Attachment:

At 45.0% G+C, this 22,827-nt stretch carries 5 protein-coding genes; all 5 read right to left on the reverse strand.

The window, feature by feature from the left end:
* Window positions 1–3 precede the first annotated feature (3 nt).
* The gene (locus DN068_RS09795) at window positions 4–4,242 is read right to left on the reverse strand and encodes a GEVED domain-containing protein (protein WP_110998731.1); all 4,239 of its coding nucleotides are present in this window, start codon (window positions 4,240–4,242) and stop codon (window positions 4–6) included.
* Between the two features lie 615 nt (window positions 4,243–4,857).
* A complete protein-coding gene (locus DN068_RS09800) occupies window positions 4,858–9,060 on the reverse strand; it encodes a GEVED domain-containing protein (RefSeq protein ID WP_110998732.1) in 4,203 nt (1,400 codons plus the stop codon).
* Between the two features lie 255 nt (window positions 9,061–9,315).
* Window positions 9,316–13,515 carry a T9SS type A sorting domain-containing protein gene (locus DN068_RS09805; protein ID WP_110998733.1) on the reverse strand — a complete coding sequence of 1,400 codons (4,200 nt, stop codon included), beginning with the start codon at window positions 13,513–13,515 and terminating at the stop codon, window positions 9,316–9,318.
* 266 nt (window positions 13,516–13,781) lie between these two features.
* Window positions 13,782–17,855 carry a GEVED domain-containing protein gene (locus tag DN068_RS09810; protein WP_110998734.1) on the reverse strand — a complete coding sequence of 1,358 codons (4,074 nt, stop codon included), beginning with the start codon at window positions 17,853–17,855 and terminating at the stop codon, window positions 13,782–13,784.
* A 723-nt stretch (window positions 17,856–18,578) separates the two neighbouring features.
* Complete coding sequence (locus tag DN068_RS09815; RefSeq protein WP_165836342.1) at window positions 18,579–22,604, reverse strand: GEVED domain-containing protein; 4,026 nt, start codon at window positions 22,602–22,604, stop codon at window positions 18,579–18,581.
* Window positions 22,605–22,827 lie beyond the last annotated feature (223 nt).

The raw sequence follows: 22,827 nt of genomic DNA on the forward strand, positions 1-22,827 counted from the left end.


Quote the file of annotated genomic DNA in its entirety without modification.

At 45.0% G+C, this 22,827-nt stretch carries 5 protein-coding genes; all 5 read right to left on the reverse strand.

The window, feature by feature from the left end:
* Window positions 1–3 precede the first annotated feature (3 nt).
* The gene (locus DN068_RS09795) at window positions 4–4,242 is read right to left on the reverse strand and encodes a GEVED domain-containing protein (protein WP_110998731.1); all 4,239 of its coding nucleotides are present in this window, start codon (window positions 4,240–4,242) and stop codon (window positions 4–6) included.
* Between the two features lie 615 nt (window positions 4,243–4,857).
* A complete protein-coding gene (locus DN068_RS09800) occupies window positions 4,858–9,060 on the reverse strand; it encodes a GEVED domain-containing protein (RefSeq protein ID WP_110998732.1) in 4,203 nt (1,400 codons plus the stop codon).
* Between the two features lie 255 nt (window positions 9,061–9,315).
* Window positions 9,316–13,515 carry a T9SS type A sorting domain-containing protein gene (locus DN068_RS09805; protein ID WP_110998733.1) on the reverse strand — a complete coding sequence of 1,400 codons (4,200 nt, stop codon included), beginning with the start codon at window positions 13,513–13,515 and terminating at the stop codon, window positions 9,316–9,318.
* 266 nt (window positions 13,516–13,781) lie between these two features.
* Window positions 13,782–17,855 carry a GEVED domain-containing protein gene (locus tag DN068_RS09810; protein WP_110998734.1) on the reverse strand — a complete coding sequence of 1,358 codons (4,074 nt, stop codon included), beginning with the start codon at window positions 17,853–17,855 and terminating at the stop codon, window positions 13,782–13,784.
* A 723-nt stretch (window positions 17,856–18,578) separates the two neighbouring features.
* Complete coding sequence (locus tag DN068_RS09815; RefSeq protein WP_165836342.1) at window positions 18,579–22,604, reverse strand: GEVED domain-containing protein; 4,026 nt, start codon at window positions 22,602–22,604, stop codon at window positions 18,579–18,581.
* Window positions 22,605–22,827 lie beyond the last annotated feature (223 nt).

The raw sequence follows: 22,827 nt of genomic DNA on the forward strand, positions 1-22,827 counted from the left end.